SEATTLE — The Museum of Flight recently opened its new, three-acre Aviation Pavilion.
The nine-story roofed outdoor gallery doubles the museum’s exhibit space with the biggest expansion in its 51-year history.
The Pavilion exhibit focuses on the development of large aircraft and commercial airliners from the 1930s to the present, and includes planes that cannot be seen anywhere else, according to museum officials.
The Museum of Flight’s Aviation Pavilion is a covered, outside gallery with 15 rare and unique commercial and military airplanes. The Pavilion also offers the first-ever exhibit about the business of air freight, the FedEx Air Cargo exhibit, housed within a 34 foot fuselage section of a former FedEx Boeing 727 freighter. The Museum’s Boeing 747 prototype, Boeing 787 Dreamliner, and Concorde will be open to the public daily in the Pavilion.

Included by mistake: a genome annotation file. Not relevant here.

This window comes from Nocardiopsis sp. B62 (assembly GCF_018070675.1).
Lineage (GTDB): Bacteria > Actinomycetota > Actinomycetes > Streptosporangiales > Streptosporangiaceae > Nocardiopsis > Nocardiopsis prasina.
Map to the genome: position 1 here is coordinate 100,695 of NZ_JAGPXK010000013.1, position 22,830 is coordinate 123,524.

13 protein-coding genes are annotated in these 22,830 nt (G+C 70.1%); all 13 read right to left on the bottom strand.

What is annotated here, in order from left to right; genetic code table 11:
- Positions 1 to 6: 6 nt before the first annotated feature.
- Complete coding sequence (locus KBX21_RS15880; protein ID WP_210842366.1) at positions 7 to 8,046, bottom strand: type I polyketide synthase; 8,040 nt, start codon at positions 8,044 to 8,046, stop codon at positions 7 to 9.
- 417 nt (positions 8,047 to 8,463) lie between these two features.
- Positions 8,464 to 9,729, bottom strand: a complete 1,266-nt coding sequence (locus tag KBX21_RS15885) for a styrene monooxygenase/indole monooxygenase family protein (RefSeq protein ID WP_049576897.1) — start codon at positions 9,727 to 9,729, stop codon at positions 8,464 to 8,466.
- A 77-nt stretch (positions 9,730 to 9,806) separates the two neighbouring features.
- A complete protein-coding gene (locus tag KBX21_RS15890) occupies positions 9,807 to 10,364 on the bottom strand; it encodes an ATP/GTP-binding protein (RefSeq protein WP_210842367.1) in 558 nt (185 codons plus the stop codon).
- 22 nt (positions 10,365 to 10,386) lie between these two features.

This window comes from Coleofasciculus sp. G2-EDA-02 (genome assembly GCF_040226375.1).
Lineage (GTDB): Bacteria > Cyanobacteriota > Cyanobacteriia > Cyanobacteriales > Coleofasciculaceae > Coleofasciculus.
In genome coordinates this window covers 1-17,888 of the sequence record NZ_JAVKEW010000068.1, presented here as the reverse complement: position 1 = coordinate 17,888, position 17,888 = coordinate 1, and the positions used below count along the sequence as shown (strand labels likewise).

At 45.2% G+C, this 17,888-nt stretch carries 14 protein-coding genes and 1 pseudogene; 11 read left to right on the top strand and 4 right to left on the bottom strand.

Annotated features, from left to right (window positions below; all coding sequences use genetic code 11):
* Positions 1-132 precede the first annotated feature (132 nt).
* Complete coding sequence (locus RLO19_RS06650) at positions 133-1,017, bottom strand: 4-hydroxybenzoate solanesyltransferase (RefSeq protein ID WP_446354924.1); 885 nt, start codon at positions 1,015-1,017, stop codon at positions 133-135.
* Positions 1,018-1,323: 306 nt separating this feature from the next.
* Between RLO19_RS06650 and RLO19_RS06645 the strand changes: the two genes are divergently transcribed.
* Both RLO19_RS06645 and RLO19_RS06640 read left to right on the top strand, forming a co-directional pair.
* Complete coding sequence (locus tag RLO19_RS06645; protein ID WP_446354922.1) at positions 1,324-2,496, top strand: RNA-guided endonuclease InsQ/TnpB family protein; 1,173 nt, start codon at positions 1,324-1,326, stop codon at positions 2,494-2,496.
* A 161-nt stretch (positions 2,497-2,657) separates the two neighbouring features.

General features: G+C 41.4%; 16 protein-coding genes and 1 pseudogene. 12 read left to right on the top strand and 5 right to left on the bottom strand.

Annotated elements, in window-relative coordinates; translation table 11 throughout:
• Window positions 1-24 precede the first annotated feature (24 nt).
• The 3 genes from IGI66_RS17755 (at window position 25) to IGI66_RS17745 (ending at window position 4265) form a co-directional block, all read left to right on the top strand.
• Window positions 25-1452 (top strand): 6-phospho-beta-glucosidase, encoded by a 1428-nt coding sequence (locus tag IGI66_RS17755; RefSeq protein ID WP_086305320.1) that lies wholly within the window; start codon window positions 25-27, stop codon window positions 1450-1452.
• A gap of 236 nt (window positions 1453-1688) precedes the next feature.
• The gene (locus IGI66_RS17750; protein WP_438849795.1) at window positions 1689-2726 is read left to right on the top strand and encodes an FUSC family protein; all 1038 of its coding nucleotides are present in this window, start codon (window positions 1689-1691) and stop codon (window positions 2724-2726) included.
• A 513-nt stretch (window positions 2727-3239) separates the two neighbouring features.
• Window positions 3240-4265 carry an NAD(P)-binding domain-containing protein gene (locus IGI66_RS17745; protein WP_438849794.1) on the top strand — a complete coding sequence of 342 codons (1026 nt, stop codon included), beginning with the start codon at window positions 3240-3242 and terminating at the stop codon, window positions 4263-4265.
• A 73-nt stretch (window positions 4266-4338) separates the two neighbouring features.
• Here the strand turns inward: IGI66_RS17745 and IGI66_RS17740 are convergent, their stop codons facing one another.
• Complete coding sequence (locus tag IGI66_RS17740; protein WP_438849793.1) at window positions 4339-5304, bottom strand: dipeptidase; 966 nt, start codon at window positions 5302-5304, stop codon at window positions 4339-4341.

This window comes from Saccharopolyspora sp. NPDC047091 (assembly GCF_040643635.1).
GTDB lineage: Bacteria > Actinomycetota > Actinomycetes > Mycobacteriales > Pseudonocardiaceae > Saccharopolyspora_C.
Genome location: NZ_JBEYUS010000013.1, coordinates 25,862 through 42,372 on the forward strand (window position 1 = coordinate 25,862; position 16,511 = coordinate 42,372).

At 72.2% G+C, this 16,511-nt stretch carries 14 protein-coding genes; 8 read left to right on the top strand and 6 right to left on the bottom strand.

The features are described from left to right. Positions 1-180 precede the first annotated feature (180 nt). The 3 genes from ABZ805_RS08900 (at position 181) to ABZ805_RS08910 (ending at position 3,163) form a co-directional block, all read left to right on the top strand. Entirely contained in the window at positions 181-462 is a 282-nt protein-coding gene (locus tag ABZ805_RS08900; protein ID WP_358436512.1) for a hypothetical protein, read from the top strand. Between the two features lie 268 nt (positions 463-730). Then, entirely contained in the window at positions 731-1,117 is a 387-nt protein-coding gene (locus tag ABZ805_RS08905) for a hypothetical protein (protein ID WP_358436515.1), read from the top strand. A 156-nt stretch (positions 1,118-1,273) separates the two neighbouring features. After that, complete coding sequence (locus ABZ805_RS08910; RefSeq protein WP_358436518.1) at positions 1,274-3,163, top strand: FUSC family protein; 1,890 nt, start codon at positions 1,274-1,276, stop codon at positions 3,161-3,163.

For the first time, the museum’s collection of large commercial aircraft can be seen in one place. The airliner exhibit includes the world’s only presentation of the first Boeing 737 and 747 jets, the rare Douglas DC-2 airliner from the 1930s, the only Concorde on the West Coast, and the new Boeing 787 Dreamliner.
The military line-up includes three big bombers — World War IIs B-17F Flying Fortress and B-29 Superfortress, and the Cold War’s B-47 Stratojet, plus jet fighters spanning the wars from Korea to the Persian Gulf.
The museum’s rare, flyable 1932 Boeing 247, Boeing 727 prototype, and the first jet Air Force One will be moved from the museum’s airpark to the Pavilion in the fall.
The Pavilion also offers a café and children’s play area with a mini airport terminal under the wings of the first 747 Jumbo Jet.
Founded in 1965, the independent, non-profit Museum of Flight is one of the largest air and space museums in the world, serving more than 560,000 visitors annually. The museum’s collection includes more than 160 airplanes and spacecraft, from the first fighter plane (1914) to today’s 787 Dreamliner.